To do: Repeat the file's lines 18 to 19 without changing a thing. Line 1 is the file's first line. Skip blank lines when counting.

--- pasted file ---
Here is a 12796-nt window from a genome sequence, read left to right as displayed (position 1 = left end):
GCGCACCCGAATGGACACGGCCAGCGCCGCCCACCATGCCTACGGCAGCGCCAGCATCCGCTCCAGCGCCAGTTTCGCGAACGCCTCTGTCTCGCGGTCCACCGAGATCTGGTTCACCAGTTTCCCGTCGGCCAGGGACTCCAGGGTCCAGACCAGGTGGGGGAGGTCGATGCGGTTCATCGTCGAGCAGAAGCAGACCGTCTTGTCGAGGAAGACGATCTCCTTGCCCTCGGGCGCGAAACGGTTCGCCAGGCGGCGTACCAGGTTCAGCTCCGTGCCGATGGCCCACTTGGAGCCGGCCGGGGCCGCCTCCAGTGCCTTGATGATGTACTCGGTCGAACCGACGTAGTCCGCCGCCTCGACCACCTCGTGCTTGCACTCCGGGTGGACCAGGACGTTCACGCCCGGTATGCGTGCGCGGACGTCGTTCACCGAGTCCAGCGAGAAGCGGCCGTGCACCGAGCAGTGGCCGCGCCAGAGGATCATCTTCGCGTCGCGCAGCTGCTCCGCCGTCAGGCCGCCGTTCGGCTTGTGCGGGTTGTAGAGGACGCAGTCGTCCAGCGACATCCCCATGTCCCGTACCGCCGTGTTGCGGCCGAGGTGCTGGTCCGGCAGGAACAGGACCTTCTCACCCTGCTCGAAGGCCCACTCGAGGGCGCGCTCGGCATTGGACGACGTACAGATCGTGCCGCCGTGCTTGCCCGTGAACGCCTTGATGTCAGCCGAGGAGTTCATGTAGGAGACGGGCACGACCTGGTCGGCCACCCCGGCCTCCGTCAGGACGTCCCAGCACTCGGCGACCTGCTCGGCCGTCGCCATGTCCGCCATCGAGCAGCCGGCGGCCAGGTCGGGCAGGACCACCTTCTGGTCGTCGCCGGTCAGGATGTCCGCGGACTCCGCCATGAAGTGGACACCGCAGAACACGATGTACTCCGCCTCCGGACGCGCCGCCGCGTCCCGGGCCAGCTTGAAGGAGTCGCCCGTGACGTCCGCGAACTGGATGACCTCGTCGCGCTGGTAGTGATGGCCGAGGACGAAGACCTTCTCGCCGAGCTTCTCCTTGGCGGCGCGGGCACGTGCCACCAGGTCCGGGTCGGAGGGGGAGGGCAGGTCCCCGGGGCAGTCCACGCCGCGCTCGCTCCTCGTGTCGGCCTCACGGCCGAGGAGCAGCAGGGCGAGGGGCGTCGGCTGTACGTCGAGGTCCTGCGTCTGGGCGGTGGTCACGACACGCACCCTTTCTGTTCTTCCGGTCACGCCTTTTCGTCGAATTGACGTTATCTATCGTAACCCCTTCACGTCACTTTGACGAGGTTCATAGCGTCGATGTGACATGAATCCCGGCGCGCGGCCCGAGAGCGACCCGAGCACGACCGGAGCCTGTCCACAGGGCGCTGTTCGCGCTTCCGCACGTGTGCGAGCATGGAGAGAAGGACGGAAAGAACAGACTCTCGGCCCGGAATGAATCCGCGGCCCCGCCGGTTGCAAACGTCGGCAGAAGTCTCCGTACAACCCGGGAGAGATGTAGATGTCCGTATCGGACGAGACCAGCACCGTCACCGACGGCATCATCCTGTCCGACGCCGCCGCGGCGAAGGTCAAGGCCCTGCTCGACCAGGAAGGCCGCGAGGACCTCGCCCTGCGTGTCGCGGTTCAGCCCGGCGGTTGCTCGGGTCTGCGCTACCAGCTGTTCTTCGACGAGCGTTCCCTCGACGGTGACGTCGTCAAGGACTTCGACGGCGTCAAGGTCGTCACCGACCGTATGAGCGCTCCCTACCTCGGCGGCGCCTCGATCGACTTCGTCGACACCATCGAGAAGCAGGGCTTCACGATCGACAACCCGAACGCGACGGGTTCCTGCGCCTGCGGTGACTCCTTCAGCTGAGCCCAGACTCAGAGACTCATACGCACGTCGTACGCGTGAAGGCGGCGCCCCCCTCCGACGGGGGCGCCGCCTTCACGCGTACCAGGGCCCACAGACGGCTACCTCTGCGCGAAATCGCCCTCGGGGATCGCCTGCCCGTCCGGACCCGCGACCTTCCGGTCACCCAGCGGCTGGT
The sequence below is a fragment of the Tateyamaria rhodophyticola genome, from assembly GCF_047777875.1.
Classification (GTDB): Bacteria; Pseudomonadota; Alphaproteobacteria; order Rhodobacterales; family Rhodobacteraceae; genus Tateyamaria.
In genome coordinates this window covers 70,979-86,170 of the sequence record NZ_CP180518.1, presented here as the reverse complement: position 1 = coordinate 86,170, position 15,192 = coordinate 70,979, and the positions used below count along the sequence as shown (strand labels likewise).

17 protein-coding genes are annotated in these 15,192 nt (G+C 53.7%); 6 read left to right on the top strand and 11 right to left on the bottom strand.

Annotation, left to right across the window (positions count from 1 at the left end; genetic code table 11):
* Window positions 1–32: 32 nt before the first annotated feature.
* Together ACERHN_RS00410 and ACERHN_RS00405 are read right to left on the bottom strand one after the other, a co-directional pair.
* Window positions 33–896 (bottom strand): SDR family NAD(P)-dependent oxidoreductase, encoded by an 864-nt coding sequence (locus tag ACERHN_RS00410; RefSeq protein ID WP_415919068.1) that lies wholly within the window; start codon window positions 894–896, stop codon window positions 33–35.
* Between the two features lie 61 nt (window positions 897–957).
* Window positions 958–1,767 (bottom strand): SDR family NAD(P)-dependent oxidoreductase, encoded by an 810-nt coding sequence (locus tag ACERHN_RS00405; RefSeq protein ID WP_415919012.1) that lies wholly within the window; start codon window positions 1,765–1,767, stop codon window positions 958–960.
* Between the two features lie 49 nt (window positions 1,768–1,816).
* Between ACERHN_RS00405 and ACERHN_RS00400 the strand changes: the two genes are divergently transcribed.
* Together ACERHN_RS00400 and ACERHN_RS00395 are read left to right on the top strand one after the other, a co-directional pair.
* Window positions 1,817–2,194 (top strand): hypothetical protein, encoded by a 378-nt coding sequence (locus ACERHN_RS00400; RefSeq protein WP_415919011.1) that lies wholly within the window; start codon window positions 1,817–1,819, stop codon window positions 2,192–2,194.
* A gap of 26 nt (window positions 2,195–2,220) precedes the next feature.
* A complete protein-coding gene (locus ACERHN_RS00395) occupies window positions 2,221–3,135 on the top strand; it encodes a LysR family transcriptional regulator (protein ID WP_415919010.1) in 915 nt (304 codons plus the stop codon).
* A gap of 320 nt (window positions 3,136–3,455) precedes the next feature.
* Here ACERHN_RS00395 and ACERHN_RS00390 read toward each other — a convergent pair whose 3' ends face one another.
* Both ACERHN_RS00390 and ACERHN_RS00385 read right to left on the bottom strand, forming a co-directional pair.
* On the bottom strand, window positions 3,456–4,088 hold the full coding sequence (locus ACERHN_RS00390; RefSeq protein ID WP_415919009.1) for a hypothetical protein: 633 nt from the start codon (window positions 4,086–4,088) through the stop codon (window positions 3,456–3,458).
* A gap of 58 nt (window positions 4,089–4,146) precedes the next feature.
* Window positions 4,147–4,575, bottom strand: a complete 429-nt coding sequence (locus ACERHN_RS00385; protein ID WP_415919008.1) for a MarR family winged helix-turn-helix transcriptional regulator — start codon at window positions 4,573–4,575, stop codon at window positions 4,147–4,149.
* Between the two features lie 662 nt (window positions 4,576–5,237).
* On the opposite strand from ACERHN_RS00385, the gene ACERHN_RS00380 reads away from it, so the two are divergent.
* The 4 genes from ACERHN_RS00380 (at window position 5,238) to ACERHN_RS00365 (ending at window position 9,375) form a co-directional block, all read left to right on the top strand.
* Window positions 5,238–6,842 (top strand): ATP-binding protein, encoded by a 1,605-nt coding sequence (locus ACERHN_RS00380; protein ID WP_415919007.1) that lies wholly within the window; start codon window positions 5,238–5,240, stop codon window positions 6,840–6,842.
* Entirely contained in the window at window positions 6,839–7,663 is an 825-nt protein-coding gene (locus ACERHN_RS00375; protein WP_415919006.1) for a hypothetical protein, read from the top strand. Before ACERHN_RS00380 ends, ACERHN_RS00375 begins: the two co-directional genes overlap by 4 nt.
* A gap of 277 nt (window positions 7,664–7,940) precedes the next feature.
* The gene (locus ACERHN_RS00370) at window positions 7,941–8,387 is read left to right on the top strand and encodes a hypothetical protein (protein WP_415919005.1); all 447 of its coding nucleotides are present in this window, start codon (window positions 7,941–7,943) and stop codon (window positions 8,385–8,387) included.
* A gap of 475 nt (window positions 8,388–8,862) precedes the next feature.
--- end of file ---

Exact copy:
* A complete protein-coding gene (locus ACERHN_RS00395) occupies window positions 2,221–3,135 on the top strand; it encodes a LysR family transcriptional regulator (protein ID WP_415919010.1) in 915 nt (304 codons plus the stop codon).
* A gap of 320 nt (window positions 3,136–3,455) precedes the next feature.